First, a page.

Ch 08 - Chapter 8 Economic Growth I. The Basics of Economic...

Info iconThis preview shows pages 1–3. Sign up to view the full content.

View Full Document Right Arrow Icon
C h a p t e r   8   E c o n o m i c   G r o w t h I. The Basics of Economic Growth A. Calculating Growth Rates 1. The economic growth rate is the annual percentage change of real GDP. 2. Real GDP per person is real GDP divided by the population. The standard of living depends on real GDP per person. a) The growth rate of real GDP per person approximately equals the real GDP growth rate minus the population growth rate. B. The Magic of Sustained Growth 1. The Rule of 70  states that the number of years it takes for the level of any variable to double is approximately 70 divided by the annual percentage growth rate of the variable. II. Long-Term Growth Trends A. Growth in the U.S. Economy 1. From 1905 to 2005, growth in real GDP per person in the United States averaged 2 percent per year. Figure 8.1 (on the next page) illustrates these hundred years of economic growth. 2. Real GDP per person fell precipitously during the Great Depression and rose rapidly during World War II. B. Real GDP Growth in the World Economy 1. Some developed nations have grown more rapidly than the United States. Until the 1990s, Figure 8.3 (a) shows that Japan grew fastest of the rich economies. 2. Many less-developed countries in Africa, Central America, and South America stagnated during the 1980s, and have grown slowly since. As Figure 8.3 (b) shows, they have fallen farther behind the United States. 3. Other formerly less-developed nations — Hong Kong, Korea, Singapore, China and Taiwan are examples —have grown very rapidly and have caught up or are catching up with the United States. Many other Asian nations have faster growth than the United States. III. The Sources of Economic Growth The factors that influence economic growth can be divided into those that increase aggregate hours and those that increase labor productivity. A. Aggregate Hours 1. Aggregate hours are the total number of hours worked. Three factors change aggregate hours: a) Working-age population growth b) Changes in the employment-to-population ratio c) Changes in average hours per worker 169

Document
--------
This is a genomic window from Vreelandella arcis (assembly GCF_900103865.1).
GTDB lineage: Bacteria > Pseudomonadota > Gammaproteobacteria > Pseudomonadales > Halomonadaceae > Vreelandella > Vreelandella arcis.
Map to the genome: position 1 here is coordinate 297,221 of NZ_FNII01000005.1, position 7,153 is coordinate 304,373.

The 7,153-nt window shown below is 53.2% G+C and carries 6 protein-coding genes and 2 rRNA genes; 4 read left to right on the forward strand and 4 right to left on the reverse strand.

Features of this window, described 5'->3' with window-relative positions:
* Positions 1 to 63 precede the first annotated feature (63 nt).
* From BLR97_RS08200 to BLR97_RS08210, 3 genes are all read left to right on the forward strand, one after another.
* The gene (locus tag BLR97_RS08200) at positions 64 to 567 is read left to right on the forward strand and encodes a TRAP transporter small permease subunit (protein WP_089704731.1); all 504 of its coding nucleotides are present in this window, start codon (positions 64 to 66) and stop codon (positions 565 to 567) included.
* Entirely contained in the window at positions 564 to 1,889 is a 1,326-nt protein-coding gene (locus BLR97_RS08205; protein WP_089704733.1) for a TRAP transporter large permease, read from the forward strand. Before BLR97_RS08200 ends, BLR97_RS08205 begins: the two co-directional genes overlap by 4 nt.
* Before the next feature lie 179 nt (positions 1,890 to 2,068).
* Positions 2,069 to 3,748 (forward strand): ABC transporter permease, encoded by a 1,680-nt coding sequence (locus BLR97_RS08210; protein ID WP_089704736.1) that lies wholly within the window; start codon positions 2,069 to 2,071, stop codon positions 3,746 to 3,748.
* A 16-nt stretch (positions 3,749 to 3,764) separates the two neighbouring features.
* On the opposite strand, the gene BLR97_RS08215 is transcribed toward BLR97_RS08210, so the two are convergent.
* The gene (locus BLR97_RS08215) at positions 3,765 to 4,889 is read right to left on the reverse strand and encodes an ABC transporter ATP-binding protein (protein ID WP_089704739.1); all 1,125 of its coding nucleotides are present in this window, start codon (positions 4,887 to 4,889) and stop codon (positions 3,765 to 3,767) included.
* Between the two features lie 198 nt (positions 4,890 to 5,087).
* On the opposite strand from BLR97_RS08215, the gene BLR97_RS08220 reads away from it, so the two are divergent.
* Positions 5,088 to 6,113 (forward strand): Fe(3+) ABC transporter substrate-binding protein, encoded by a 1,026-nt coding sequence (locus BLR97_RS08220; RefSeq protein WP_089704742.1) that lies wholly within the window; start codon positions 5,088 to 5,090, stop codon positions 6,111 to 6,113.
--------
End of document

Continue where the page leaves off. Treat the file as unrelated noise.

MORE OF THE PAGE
Background image of page 1

Info iconThis preview has intentionally blurred sections. Sign up to view the full version.

View Full DocumentRight Arrow Icon
1 7 0 2. Of these three factors, the only one with persistent changes I working-age population growth. So growth in aggregate hours is the result of population growth. B. Labor Productivity 1. Labor productivity is the quantity of real GDP produced by an hour of labor. It is calculated by dividing real GDP by aggregate hours. Three factors influence the growth of labor productivity: a) Physical capital growth : Growth in physical capital depends on people’s saving and firms’ investment. b) Human capital growth : Human capital, the accumulated skill and knowledge of human beings, is a source of both increased labor productivity and technological advances. c)
Background image of page 2
Image of page 3
This is the end of the preview. Sign up to access the rest of the document.

This note was uploaded on 04/03/2009 for the course ECON 2101 taught by Professor Bill during the Spring '09 term at Temple.

Page1 / 5

Ch 08 - Chapter 8 Economic Growth I. The Basics of Economic...

This preview shows document pages 1 - 3. Sign up to view the full document.

View Full Document Right Arrow Icon
Ask a homework question - tutors are online